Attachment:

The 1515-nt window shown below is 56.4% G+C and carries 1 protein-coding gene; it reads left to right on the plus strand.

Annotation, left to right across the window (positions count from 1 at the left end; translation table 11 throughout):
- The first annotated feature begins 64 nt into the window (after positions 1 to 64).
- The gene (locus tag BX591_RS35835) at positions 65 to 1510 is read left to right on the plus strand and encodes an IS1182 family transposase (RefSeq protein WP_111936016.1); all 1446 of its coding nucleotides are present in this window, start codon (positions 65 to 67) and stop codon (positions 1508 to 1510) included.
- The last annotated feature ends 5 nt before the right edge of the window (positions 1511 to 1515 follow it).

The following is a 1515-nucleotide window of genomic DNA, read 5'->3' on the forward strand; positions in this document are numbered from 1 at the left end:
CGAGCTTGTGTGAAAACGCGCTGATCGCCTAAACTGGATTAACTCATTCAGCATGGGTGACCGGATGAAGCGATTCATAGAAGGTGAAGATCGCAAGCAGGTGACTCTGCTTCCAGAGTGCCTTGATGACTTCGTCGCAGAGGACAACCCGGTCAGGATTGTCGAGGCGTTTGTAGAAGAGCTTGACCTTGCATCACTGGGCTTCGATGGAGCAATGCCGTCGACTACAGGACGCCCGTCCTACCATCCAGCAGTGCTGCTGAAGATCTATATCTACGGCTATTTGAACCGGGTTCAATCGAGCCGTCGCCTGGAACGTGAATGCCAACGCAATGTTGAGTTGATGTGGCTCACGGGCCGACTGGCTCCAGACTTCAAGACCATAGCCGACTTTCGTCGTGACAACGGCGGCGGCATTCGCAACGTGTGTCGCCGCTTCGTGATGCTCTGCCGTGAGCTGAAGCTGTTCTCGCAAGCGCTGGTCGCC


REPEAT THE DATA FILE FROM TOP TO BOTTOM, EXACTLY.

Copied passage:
The 1515-nt window shown below is 56.4% G+C and carries 1 protein-coding gene; it reads left to right on the plus strand.

Annotation, left to right across the window (positions count from 1 at the left end; translation table 11 throughout):
- The first annotated feature begins 64 nt into the window (after positions 1 to 64).
- The gene (locus tag BX591_RS35835) at positions 65 to 1510 is read left to right on the plus strand and encodes an IS1182 family transposase (RefSeq protein WP_111936016.1); all 1446 of its coding nucleotides are present in this window, start codon (positions 65 to 67) and stop codon (positions 1508 to 1510) included.
- The last annotated feature ends 5 nt before the right edge of the window (positions 1511 to 1515 follow it).

The following is a 1515-nucleotide window of genomic DNA, read 5'->3' on the forward strand; positions in this document are numbered from 1 at the left end:
CGAGCTTGTGTGAAAACGCGCTGATCGCCTAAACTGGATTAACTCATTCAGCATGGGTGACCGGATGAAGCGATTCATAGAAGGTGAAGATCGCAAGCAGGTGACTCTGCTTCCAGAGTGCCTTGATGACTTCGTCGCAGAGGACAACCCGGTCAGGATTGTCGAGGCGTTTGTAGAAGAGCTTGACCTTGCATCACTGGGCTTCGATGGAGCAATGCCGTCGACTACAGGACGCCCGTCCTACCATCCAGCAGTGCTGCTGAAGATCTATATCTACGGCTATTTGAACCGGGTTCAATCGAGCCGTCGCCTGGAACGTGAATGCCAACGCAATGTTGAGTTGATGTGGCTCACGGGCCGACTGGCTCCAGACTTCAAGACCATAGCCGACTTTCGTCGTGACAACGGCGGCGGCATTCGCAACGTGTGTCGCCGCTTCGTGATGCTCTGCCGTGAGCTGAAGCTGTTCTCGCAAGCGCTGGTCGCC